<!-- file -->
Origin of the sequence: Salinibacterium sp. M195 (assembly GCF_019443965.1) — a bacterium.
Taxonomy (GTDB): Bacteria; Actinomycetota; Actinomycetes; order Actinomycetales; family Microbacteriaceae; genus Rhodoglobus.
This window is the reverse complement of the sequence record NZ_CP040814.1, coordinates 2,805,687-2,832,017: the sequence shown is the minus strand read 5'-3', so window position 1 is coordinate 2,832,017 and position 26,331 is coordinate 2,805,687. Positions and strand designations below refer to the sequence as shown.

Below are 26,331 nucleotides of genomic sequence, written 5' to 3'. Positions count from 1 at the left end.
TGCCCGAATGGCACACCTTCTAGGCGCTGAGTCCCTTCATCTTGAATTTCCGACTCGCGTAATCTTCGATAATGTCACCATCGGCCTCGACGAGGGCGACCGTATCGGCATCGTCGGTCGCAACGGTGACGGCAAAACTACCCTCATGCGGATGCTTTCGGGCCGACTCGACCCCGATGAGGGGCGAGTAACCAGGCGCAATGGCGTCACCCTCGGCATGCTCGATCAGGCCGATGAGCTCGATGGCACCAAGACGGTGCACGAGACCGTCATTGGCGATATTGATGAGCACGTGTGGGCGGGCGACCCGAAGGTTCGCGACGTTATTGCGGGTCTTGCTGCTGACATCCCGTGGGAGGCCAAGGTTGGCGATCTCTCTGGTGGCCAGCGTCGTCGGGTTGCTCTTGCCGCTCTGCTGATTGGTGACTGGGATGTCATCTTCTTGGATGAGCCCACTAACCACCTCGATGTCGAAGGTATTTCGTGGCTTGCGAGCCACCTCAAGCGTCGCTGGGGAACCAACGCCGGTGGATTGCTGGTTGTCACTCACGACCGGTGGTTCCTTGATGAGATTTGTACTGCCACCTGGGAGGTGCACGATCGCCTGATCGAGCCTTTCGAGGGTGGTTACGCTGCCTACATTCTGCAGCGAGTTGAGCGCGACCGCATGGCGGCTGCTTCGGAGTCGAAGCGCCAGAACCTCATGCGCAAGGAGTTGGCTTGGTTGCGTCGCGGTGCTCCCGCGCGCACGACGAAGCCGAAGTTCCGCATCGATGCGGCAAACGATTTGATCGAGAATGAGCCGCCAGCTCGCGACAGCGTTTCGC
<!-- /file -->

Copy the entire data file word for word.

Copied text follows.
Origin of the sequence: Salinibacterium sp. M195 (assembly GCF_019443965.1) — a bacterium.
Taxonomy (GTDB): Bacteria; Actinomycetota; Actinomycetes; order Actinomycetales; family Microbacteriaceae; genus Rhodoglobus.
This window is the reverse complement of the sequence record NZ_CP040814.1, coordinates 2,805,687-2,832,017: the sequence shown is the minus strand read 5'-3', so window position 1 is coordinate 2,832,017 and position 26,331 is coordinate 2,805,687. Positions and strand designations below refer to the sequence as shown.

Below are 26,331 nucleotides of genomic sequence, written 5' to 3'. Positions count from 1 at the left end.
TGCCCGAATGGCACACCTTCTAGGCGCTGAGTCCCTTCATCTTGAATTTCCGACTCGCGTAATCTTCGATAATGTCACCATCGGCCTCGACGAGGGCGACCGTATCGGCATCGTCGGTCGCAACGGTGACGGCAAAACTACCCTCATGCGGATGCTTTCGGGCCGACTCGACCCCGATGAGGGGCGAGTAACCAGGCGCAATGGCGTCACCCTCGGCATGCTCGATCAGGCCGATGAGCTCGATGGCACCAAGACGGTGCACGAGACCGTCATTGGCGATATTGATGAGCACGTGTGGGCGGGCGACCCGAAGGTTCGCGACGTTATTGCGGGTCTTGCTGCTGACATCCCGTGGGAGGCCAAGGTTGGCGATCTCTCTGGTGGCCAGCGTCGTCGGGTTGCTCTTGCCGCTCTGCTGATTGGTGACTGGGATGTCATCTTCTTGGATGAGCCCACTAACCACCTCGATGTCGAAGGTATTTCGTGGCTTGCGAGCCACCTCAAGCGTCGCTGGGGAACCAACGCCGGTGGATTGCTGGTTGTCACTCACGACCGGTGGTTCCTTGATGAGATTTGTACTGCCACCTGGGAGGTGCACGATCGCCTGATCGAGCCTTTCGAGGGTGGTTACGCTGCCTACATTCTGCAGCGAGTTGAGCGCGACCGCATGGCGGCTGCTTCGGAGTCGAAGCGCCAGAACCTCATGCGCAAGGAGTTGGCTTGGTTGCGTCGCGGTGCTCCCGCGCGCACGACGAAGCCGAAGTTCCGCATCGATGCGGCAAACGATTTGATCGAGAATGAGCCGCCAGCTCGCGACAGCGTTTCGC